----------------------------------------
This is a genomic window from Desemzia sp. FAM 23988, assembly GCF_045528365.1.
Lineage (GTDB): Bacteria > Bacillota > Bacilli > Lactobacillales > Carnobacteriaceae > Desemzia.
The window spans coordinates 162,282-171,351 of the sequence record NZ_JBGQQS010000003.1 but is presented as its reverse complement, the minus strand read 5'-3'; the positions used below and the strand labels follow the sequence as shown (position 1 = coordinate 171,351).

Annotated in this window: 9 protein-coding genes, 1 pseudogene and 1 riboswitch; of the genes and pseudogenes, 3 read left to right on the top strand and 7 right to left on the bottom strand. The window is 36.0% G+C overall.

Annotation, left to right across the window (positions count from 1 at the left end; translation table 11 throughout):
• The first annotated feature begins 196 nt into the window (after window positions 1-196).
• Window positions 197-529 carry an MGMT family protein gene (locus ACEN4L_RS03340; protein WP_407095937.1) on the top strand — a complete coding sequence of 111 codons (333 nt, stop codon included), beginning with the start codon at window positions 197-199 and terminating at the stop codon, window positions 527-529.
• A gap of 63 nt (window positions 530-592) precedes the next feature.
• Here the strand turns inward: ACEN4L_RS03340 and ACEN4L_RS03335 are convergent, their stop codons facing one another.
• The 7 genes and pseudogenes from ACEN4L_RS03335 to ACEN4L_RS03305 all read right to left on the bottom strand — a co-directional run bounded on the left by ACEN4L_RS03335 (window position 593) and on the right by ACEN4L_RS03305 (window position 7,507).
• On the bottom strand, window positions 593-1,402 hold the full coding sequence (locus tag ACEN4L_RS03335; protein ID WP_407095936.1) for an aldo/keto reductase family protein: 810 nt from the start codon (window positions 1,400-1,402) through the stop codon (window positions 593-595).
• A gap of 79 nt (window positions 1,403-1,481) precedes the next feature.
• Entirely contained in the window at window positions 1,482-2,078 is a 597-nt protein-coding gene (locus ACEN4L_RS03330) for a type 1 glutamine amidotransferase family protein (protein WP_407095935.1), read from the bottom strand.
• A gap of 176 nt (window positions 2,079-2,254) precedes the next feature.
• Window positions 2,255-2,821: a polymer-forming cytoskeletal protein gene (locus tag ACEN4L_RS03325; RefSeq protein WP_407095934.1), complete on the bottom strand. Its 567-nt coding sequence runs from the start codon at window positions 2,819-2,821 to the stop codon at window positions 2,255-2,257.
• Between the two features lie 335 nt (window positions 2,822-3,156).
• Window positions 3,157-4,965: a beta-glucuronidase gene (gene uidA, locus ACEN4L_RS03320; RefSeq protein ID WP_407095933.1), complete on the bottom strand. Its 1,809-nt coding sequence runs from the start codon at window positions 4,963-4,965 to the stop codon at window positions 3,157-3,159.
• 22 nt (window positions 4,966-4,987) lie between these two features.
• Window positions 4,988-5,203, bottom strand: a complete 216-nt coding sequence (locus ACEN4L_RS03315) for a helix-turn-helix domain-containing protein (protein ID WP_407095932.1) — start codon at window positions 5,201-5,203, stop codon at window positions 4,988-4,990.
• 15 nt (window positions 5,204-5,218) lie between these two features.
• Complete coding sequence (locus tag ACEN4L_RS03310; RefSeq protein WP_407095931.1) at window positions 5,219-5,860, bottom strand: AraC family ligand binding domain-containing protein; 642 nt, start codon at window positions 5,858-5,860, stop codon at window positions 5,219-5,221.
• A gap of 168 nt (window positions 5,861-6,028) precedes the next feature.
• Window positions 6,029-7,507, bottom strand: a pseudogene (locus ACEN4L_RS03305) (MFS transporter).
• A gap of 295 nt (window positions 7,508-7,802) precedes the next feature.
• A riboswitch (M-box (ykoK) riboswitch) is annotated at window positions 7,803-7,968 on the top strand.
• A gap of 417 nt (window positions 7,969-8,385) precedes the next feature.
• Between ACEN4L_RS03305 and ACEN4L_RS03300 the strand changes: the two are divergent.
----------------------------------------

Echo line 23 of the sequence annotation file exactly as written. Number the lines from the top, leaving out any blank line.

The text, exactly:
• Window positions 6,029-7,507, bottom strand: a pseudogene (locus ACEN4L_RS03305) (MFS transporter).